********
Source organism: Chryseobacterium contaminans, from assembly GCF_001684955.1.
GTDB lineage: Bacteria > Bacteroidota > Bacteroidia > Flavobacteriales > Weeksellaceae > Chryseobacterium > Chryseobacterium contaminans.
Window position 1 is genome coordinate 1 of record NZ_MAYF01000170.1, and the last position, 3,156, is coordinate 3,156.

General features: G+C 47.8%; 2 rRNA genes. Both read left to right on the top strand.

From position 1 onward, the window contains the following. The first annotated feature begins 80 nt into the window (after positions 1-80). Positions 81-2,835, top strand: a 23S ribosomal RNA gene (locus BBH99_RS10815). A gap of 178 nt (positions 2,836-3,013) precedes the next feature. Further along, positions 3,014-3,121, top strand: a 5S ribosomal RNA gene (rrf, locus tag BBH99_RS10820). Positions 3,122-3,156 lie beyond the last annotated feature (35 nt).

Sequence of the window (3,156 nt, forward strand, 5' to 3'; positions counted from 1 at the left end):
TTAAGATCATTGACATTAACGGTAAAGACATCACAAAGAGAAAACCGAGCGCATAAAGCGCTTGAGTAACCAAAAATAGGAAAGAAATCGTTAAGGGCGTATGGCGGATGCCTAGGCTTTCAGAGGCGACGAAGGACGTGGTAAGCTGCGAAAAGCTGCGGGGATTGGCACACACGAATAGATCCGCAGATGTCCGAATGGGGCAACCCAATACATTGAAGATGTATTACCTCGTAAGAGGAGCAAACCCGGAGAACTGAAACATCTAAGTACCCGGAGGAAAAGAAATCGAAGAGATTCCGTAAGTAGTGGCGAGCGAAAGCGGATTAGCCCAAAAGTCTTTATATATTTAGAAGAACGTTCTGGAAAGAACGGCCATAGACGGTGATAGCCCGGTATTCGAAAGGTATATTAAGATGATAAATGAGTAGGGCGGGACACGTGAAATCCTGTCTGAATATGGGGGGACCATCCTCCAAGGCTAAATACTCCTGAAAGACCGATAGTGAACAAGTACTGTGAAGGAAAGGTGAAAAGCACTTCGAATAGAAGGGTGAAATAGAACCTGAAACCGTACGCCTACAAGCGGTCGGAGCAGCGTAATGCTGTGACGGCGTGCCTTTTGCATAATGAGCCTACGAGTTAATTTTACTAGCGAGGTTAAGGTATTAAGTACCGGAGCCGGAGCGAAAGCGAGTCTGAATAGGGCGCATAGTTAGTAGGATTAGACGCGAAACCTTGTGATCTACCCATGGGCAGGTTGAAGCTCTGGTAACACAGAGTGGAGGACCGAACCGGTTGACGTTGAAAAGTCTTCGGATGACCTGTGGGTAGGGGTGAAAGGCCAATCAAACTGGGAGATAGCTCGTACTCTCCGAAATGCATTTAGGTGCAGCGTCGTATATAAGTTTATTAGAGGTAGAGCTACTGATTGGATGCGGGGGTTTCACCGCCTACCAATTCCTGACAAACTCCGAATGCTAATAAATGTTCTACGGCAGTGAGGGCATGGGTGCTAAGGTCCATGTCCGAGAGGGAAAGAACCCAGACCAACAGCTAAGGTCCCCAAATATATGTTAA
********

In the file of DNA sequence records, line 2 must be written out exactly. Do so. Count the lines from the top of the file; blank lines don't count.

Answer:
GTDB lineage: Bacteria > Bacteroidota > Bacteroidia > Flavobacteriales > Weeksellaceae > Chryseobacterium > Chryseobacterium contaminans.